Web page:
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The Tale of Pastor Jeremiah Steepek and the Homeless Man

Circulating message tells the tale of a newly appointed pastor who posed as a homeless man before meeting his congregation for the first time. The message features a photograph that it claims shows Pastor Steepek dressed as the homeless man.

homeless man asks for help, on black background close-up

© Olga Yastremska

Brief Analysis
The story remains unsubstantiated and is likely to be just a religious parable created to illustrate an idea. The image does not show a Pastor Steepek, but rather an actual homeless man in Richmond, Surrey. Moreover, the only references to the alleged Pastor Steepek are those in the circulating message itself.  The idea for the story may have been derived from the experience of Tennessee Pastor Willie Lyle, who lived as a homeless person for a week and later used the experience in a sermon to his new congregation.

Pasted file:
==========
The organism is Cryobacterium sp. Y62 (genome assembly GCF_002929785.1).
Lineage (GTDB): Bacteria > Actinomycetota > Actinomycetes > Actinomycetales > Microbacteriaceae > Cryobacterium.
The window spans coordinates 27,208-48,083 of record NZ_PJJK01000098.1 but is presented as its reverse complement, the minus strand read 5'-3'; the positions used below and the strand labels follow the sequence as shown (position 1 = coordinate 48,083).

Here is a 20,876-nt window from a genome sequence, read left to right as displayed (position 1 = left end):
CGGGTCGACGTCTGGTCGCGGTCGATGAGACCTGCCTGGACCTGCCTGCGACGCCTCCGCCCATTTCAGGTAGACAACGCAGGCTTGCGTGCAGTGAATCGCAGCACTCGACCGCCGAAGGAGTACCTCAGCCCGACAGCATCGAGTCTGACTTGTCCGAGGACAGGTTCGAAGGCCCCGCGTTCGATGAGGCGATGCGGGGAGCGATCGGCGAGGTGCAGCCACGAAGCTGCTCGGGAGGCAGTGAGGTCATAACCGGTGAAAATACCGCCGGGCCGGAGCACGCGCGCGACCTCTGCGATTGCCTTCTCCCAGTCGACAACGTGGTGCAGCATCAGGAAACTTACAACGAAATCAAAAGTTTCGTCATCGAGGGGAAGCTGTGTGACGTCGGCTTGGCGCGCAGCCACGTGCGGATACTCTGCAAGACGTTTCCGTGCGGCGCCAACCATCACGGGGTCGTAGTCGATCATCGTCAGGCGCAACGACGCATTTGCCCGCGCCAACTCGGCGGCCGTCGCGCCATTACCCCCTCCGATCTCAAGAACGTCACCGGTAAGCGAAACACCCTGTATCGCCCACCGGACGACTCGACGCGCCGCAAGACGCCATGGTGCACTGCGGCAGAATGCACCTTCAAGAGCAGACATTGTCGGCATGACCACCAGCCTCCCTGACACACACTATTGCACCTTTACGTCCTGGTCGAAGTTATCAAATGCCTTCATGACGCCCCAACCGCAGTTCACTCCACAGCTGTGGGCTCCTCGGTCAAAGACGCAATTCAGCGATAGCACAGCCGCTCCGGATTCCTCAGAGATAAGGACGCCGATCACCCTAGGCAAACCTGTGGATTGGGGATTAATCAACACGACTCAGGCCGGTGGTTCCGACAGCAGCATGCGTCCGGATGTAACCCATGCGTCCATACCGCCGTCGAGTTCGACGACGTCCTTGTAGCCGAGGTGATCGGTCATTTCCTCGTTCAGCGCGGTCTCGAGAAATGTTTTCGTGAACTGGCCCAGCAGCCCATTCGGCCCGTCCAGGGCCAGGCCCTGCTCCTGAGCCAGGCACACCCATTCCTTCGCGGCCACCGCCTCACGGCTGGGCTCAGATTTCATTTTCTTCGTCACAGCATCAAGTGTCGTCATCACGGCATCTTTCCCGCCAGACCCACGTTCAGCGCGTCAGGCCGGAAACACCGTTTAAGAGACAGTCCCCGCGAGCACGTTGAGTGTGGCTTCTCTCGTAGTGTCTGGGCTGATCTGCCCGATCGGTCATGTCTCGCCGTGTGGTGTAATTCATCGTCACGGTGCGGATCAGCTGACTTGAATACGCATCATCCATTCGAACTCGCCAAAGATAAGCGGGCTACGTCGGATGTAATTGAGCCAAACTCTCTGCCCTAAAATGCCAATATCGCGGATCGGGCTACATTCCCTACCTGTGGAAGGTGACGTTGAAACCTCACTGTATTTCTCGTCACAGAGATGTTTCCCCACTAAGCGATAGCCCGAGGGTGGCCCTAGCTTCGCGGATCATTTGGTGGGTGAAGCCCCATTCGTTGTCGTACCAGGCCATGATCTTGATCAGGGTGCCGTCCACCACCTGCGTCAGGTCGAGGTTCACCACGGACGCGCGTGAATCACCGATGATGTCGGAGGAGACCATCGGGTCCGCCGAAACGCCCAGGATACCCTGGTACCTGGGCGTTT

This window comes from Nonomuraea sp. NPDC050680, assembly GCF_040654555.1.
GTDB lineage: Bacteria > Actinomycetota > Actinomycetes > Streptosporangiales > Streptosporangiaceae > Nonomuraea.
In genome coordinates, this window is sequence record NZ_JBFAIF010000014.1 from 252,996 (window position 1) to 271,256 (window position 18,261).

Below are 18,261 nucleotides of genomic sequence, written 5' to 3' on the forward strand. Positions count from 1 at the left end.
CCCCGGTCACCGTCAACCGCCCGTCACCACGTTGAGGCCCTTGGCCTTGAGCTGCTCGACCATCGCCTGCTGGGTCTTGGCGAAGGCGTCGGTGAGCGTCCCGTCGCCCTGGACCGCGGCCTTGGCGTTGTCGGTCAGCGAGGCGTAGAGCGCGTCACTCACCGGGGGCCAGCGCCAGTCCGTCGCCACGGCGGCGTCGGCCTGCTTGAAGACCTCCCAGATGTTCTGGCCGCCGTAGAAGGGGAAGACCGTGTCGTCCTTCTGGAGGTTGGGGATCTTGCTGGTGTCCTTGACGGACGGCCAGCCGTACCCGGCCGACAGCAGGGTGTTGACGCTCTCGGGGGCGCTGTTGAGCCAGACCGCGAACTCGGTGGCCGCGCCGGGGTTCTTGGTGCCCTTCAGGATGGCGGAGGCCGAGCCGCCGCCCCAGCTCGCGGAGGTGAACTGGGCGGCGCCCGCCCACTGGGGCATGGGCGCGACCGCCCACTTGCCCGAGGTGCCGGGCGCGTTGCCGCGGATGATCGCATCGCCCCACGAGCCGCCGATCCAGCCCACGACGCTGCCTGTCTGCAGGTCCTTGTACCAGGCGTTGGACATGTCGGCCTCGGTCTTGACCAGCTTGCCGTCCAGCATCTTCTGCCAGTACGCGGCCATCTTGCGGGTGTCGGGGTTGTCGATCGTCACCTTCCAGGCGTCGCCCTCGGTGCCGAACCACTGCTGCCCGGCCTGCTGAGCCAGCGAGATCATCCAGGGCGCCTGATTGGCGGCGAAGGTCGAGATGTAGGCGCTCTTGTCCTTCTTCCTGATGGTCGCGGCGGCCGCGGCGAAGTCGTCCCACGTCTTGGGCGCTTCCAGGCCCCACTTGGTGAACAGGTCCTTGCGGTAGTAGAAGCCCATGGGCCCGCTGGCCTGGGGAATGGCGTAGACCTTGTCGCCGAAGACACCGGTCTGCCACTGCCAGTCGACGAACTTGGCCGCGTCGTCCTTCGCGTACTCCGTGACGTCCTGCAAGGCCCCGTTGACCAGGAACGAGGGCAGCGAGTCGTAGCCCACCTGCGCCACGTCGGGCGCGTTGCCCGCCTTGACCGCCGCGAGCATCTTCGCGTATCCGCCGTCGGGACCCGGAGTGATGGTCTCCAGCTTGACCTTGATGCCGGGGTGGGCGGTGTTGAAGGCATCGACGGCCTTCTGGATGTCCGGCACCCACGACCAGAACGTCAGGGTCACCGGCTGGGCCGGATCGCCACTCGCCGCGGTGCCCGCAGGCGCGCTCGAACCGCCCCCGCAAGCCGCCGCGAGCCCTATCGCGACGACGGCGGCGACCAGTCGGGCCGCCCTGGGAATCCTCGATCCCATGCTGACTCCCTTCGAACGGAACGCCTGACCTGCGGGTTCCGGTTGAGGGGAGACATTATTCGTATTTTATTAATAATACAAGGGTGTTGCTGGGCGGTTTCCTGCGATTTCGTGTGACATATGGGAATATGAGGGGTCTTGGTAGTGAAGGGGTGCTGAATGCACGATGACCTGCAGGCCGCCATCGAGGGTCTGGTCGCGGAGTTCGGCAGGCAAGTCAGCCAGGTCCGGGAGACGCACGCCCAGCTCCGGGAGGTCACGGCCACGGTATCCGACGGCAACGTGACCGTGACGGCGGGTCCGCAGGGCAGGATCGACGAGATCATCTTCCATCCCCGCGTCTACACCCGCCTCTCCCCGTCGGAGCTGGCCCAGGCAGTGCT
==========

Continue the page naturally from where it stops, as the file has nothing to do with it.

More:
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Pastor Jeremiah Steepek (pictured below) transformed himself into a homeless person and went to the 10,000 member church that he was to be introduced as the head pastor at that morning. He walked around his soon to be church for 30 minutes while it was filling with people for service, only 3 people out of the 7-10,000 people said hello to him. He asked people for change to buy food - NO ONE in the church gave him change. He went into the sanctuary to sit down in the front of the church and was asked by the ushers if he would please sit n the back. He greeted people to be greeted back with stares and dirty looks, with people looking down on him and judging him.